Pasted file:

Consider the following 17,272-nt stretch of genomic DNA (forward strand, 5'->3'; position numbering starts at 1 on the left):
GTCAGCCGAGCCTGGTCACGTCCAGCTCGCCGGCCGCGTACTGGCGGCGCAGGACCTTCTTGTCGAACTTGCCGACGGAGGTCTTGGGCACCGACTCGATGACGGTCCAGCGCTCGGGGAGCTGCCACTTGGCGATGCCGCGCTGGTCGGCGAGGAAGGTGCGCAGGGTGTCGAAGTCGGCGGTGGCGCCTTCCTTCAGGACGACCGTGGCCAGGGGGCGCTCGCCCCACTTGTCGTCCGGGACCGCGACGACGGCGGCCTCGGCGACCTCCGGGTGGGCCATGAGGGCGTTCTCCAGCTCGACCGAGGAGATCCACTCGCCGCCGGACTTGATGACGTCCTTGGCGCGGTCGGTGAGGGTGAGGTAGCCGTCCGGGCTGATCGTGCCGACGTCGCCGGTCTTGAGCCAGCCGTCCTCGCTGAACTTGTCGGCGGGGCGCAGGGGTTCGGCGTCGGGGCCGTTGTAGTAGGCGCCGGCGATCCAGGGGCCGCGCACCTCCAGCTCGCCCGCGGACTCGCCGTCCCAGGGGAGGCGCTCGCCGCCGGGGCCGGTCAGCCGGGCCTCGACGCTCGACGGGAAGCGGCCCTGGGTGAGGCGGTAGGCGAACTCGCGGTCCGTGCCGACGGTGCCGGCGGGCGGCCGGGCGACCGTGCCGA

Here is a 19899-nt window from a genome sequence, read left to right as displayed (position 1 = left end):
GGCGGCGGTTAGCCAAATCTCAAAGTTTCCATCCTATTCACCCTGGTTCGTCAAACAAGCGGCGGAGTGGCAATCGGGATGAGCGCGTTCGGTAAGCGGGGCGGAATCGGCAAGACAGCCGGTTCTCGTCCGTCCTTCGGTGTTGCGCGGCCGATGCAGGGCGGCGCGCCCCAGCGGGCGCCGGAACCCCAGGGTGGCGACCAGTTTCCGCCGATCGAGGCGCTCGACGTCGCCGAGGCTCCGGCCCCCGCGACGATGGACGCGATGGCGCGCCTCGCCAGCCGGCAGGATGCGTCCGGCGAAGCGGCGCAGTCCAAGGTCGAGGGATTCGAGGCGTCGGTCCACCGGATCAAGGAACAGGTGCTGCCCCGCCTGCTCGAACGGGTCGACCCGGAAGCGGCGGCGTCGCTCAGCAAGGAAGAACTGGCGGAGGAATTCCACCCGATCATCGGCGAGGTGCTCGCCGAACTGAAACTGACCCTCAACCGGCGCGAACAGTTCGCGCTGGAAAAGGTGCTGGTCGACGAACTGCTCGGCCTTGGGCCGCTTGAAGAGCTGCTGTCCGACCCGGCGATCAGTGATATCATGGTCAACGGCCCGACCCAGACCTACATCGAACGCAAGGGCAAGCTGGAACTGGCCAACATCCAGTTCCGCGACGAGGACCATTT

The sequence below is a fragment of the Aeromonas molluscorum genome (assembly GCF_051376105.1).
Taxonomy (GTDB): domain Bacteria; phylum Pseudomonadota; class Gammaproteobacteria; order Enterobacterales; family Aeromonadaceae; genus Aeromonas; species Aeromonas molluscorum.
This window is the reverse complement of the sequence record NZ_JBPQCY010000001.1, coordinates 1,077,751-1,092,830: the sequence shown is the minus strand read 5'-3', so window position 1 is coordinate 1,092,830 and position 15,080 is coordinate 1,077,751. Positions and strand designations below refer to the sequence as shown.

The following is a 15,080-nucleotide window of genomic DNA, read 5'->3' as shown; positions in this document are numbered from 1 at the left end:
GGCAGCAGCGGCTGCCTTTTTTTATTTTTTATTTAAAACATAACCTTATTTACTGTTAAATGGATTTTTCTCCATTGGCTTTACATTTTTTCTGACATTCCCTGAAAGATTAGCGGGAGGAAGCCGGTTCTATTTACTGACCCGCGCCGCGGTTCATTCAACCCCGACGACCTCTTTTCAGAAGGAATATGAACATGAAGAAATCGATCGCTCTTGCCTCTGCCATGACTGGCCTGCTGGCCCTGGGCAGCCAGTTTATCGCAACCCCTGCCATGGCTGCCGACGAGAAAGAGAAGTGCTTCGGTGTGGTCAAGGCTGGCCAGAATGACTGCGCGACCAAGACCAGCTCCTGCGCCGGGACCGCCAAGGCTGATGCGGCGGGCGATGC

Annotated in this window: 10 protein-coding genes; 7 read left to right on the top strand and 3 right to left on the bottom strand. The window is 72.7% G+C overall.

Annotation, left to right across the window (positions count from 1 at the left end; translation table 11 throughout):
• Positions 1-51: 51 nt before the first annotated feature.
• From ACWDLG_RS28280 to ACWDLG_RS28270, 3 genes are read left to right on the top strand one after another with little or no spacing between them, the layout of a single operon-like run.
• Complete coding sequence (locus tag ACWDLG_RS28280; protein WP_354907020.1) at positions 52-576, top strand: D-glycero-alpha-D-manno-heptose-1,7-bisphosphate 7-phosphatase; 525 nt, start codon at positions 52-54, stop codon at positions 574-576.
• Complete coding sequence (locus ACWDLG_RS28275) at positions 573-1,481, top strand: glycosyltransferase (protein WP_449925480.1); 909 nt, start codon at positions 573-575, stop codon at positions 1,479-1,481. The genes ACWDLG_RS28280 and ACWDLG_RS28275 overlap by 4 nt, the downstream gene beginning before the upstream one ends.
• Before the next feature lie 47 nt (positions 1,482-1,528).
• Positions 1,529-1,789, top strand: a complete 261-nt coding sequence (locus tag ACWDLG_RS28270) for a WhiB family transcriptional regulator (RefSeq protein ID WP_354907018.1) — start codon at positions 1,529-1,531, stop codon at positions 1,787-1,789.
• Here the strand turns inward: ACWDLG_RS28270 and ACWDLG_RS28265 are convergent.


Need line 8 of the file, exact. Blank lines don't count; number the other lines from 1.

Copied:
The following is a 15,080-nucleotide window of genomic DNA, read 5'->3' as shown; positions in this document are numbered from 1 at the left end: